From The Art and Popular Culture Encyclopedia
A mirror is an object that reflects light or sound in a way that preserves much of its original quality subsequent to its contact with the mirror. Some mirrors also filter out some wavelengths, while preserving other wavelengths in the reflection. This is different from other light-reflecting objects that do not preserve much of the original wave signal other than color and diffuse reflected light. The most familiar type of mirror is the plane mirror, which has a flat surface. Curved mirrors are also used, to produce magnified or diminished images or focus light or simply distort the reflected image.
Mirrors are commonly used for personal grooming or admiring oneself (in which case the archaic term looking-glass is sometimes still used), decoration, and architecture. Mirrors are also used in scientific apparatus such as telescopes and lasers, cameras, and industrial machinery. Most mirrors are designed for visible light; however, mirrors designed for other types of waves or other wavelengths of electromagnetic radiation are also used, especially in non-optical instruments.
Painters depicting someone gazing into a mirror often also show the person's reflection. This is a kind of abstraction—in most cases the angle of view is such that the person's reflection should not be visible. Similarly, in movies and still photography an actor or actress is often shown obstensibly looking at him- or herself in the mirror, and yet the reflection faces the camera. In reality, the actor or actress sees only the camera and its operator in this case, not his own reflection.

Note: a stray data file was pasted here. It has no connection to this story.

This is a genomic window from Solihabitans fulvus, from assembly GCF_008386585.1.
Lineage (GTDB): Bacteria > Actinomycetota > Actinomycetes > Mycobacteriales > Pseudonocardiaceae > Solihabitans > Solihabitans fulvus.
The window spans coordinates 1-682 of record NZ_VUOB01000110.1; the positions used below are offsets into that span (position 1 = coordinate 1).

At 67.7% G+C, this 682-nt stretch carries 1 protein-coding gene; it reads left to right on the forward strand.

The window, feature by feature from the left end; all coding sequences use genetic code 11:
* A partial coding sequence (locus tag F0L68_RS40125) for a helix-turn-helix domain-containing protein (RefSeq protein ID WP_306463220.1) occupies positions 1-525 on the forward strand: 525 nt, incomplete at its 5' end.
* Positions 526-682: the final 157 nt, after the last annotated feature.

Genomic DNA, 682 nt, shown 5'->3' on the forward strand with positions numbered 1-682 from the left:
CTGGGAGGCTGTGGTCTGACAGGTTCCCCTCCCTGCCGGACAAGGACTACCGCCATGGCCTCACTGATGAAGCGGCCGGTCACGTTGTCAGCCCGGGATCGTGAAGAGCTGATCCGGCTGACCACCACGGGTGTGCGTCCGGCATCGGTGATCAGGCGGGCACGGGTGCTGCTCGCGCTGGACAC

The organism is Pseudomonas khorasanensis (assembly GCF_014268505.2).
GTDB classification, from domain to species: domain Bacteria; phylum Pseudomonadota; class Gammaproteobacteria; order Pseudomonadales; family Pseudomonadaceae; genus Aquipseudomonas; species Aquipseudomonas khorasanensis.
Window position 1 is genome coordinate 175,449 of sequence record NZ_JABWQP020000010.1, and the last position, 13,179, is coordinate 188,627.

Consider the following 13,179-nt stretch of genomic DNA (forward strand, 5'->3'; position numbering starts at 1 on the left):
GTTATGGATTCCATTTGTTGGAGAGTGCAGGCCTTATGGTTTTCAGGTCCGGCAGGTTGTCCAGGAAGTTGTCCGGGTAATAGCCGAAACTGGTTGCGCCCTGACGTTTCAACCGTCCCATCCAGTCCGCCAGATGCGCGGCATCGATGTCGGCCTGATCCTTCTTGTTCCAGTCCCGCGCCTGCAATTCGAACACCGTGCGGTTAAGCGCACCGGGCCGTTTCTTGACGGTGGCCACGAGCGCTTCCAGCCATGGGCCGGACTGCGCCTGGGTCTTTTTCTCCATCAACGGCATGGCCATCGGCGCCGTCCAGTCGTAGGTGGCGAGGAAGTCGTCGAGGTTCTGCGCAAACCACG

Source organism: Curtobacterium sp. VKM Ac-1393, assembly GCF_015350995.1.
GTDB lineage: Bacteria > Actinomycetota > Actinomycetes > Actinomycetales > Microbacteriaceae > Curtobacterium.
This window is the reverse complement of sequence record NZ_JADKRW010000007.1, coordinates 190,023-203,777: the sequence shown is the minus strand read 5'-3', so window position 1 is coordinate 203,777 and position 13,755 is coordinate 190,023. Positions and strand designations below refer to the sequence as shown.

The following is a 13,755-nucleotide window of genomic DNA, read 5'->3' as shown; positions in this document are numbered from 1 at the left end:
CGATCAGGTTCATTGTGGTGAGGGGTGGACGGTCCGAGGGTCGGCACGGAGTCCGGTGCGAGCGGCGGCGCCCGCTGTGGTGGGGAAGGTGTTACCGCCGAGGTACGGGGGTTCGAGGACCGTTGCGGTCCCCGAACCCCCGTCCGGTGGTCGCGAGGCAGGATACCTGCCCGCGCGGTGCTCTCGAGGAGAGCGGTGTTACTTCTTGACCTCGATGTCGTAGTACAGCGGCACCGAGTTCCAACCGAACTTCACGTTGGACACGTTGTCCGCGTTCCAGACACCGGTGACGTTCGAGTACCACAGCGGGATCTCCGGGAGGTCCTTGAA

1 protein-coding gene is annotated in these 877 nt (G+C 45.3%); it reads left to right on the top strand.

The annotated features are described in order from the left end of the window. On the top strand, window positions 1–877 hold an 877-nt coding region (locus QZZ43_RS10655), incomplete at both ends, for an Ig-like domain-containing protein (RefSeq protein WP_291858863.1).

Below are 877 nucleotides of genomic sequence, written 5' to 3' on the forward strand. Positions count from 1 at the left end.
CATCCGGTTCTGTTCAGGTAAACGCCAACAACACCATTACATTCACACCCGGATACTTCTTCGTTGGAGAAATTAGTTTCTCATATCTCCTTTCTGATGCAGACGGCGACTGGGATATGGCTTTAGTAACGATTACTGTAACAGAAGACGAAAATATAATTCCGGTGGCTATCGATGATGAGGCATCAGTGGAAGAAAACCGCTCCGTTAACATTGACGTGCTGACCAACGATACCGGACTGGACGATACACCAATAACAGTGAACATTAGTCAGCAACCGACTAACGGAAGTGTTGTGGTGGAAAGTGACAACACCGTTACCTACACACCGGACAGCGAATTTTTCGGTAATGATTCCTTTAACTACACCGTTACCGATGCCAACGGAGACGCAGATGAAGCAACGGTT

The mirror is the central device in some of the greatest of European paintings:
- Édouard Manet's A Bar at the Folies-Bergère
- Titian's Venus with a Mirror
- Jan Van Eyck's Arnolfini Portrait
- Pablo Picasso's Girl before a Mirror (1932)
- Diego Velázquez's Las Meninas, wherein the viewer is both the watcher (of a self-portrait in progress) and the watched, and the many adaptations of that painting in various media
- Veronese's Venus with a Mirror
Mirrors have been used by artists to create works and hone their craft:
- Filippo Brunelleschi discovered linear perspective with the help of the mirror.
- Leonardo da Vinci called the mirror the "master of painters". He recommended, "When you wish to see whether your whole picture accords with what you have portrayed from nature take a mirror and reflect the actual object in it. Compare what is reflected with your painting and carefully consider whether both likenesses of the subject correspond, particularly in regard to the mirror."
- Many self-portraits are made possible through the use of mirrors:
- Without a mirror, the great self-portraits by Dürer, Frida Kahlo, Rembrandt, and Van Gogh could not have been painted.
- M. C. Escher used special shapes of mirrors in order to achieve a much more complete view of his surroundings than by direct observation in Hand with Reflecting Sphere (also known as Self-Portrait in Spherical Mirror).
Mirrors are sometimes necessary to fully appreciate art work:
- István Orosz's anamorphic works are images distorted such that they only become clearly visible when reflected in a suitably shaped and positioned mirror.